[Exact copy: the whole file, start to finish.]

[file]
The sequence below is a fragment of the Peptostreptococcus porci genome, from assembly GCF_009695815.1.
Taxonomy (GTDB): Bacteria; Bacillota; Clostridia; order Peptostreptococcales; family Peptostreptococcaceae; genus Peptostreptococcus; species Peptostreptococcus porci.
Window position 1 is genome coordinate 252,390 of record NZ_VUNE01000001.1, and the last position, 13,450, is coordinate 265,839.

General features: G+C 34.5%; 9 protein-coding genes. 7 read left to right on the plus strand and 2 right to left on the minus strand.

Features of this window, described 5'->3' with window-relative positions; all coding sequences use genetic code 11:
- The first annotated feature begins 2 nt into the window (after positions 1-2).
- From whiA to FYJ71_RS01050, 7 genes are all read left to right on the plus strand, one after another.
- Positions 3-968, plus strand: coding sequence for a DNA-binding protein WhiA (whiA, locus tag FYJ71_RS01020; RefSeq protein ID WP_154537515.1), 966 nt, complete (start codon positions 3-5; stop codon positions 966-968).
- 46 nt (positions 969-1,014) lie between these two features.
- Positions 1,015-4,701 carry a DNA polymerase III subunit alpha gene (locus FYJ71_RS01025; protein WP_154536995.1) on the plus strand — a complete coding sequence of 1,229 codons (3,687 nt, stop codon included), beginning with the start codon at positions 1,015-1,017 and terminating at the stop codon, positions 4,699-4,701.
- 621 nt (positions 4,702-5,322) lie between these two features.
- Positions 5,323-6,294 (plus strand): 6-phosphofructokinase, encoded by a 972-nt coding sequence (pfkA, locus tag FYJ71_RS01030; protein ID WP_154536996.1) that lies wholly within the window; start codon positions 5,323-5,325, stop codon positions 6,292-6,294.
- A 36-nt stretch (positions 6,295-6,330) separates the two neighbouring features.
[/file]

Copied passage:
The sequence below is a fragment of the Peptostreptococcus porci genome, from assembly GCF_009695815.1.
Taxonomy (GTDB): Bacteria; Bacillota; Clostridia; order Peptostreptococcales; family Peptostreptococcaceae; genus Peptostreptococcus; species Peptostreptococcus porci.
Window position 1 is genome coordinate 252,390 of record NZ_VUNE01000001.1, and the last position, 13,450, is coordinate 265,839.

General features: G+C 34.5%; 9 protein-coding genes. 7 read left to right on the plus strand and 2 right to left on the minus strand.

Features of this window, described 5'->3' with window-relative positions; all coding sequences use genetic code 11:
- The first annotated feature begins 2 nt into the window (after positions 1-2).
- From whiA to FYJ71_RS01050, 7 genes are all read left to right on the plus strand, one after another.
- Positions 3-968, plus strand: coding sequence for a DNA-binding protein WhiA (whiA, locus tag FYJ71_RS01020; RefSeq protein ID WP_154537515.1), 966 nt, complete (start codon positions 3-5; stop codon positions 966-968).
- 46 nt (positions 969-1,014) lie between these two features.
- Positions 1,015-4,701 carry a DNA polymerase III subunit alpha gene (locus FYJ71_RS01025; protein WP_154536995.1) on the plus strand — a complete coding sequence of 1,229 codons (3,687 nt, stop codon included), beginning with the start codon at positions 1,015-1,017 and terminating at the stop codon, positions 4,699-4,701.
- 621 nt (positions 4,702-5,322) lie between these two features.
- Positions 5,323-6,294 (plus strand): 6-phosphofructokinase, encoded by a 972-nt coding sequence (pfkA, locus tag FYJ71_RS01030; protein ID WP_154536996.1) that lies wholly within the window; start codon positions 5,323-5,325, stop codon positions 6,292-6,294.
- A 36-nt stretch (positions 6,295-6,330) separates the two neighbouring features.